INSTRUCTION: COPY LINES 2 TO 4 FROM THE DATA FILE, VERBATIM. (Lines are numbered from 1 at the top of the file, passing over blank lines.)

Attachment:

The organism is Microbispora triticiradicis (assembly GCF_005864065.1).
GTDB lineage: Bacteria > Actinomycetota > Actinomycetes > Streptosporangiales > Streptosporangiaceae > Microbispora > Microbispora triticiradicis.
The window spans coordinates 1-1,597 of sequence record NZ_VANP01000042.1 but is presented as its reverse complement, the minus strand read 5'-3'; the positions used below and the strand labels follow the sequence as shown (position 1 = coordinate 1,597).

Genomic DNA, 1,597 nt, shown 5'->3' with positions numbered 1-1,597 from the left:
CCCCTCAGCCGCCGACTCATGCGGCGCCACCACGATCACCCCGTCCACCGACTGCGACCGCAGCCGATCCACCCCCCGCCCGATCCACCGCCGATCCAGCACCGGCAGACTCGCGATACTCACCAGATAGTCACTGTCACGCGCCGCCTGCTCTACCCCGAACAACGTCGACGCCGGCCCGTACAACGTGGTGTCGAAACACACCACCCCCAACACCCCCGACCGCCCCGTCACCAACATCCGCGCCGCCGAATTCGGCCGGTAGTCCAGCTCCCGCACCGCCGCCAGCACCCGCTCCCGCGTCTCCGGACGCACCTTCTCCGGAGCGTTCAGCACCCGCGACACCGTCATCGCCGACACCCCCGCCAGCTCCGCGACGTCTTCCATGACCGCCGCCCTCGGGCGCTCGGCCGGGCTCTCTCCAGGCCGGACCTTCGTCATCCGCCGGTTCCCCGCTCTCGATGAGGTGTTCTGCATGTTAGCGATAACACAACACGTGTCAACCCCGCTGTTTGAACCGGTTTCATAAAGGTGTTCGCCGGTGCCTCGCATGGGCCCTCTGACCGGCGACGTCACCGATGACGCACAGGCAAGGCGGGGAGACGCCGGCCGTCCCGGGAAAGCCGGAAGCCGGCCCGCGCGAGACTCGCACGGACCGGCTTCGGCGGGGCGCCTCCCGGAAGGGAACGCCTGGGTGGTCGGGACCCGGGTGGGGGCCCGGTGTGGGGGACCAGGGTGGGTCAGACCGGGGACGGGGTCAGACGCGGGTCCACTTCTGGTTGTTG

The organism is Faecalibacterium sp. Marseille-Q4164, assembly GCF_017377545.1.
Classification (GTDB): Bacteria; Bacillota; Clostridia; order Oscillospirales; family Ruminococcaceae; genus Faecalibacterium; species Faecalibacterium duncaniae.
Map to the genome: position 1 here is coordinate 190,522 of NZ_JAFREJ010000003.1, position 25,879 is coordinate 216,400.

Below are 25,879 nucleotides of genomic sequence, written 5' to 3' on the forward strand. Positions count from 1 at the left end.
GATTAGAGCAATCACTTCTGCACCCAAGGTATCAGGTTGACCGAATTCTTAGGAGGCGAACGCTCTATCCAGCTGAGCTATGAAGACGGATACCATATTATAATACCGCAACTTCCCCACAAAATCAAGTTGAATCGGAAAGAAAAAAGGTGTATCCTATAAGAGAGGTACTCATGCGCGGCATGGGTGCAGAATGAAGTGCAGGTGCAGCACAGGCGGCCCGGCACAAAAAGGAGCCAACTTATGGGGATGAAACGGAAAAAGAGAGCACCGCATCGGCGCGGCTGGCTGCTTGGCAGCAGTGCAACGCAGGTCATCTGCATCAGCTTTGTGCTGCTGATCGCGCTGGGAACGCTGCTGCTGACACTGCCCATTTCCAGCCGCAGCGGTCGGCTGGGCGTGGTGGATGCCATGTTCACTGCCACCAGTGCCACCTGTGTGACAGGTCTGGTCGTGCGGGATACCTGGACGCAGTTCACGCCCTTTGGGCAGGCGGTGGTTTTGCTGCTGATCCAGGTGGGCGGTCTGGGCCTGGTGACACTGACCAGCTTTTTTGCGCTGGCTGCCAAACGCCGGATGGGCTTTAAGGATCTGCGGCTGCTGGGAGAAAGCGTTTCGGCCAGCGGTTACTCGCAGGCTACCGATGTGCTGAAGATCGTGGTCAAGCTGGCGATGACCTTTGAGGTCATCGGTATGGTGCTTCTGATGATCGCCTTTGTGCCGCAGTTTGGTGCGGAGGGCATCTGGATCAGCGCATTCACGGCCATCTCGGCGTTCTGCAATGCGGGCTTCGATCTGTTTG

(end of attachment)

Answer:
GTDB lineage: Bacteria > Actinomycetota > Actinomycetes > Streptosporangiales > Streptosporangiaceae > Microbispora > Microbispora triticiradicis.
The window spans coordinates 1-1,597 of sequence record NZ_VANP01000042.1 but is presented as its reverse complement, the minus strand read 5'-3'; the positions used below and the strand labels follow the sequence as shown (position 1 = coordinate 1,597).

Genomic DNA, 1,597 nt, shown 5'->3' with positions numbered 1-1,597 from the left: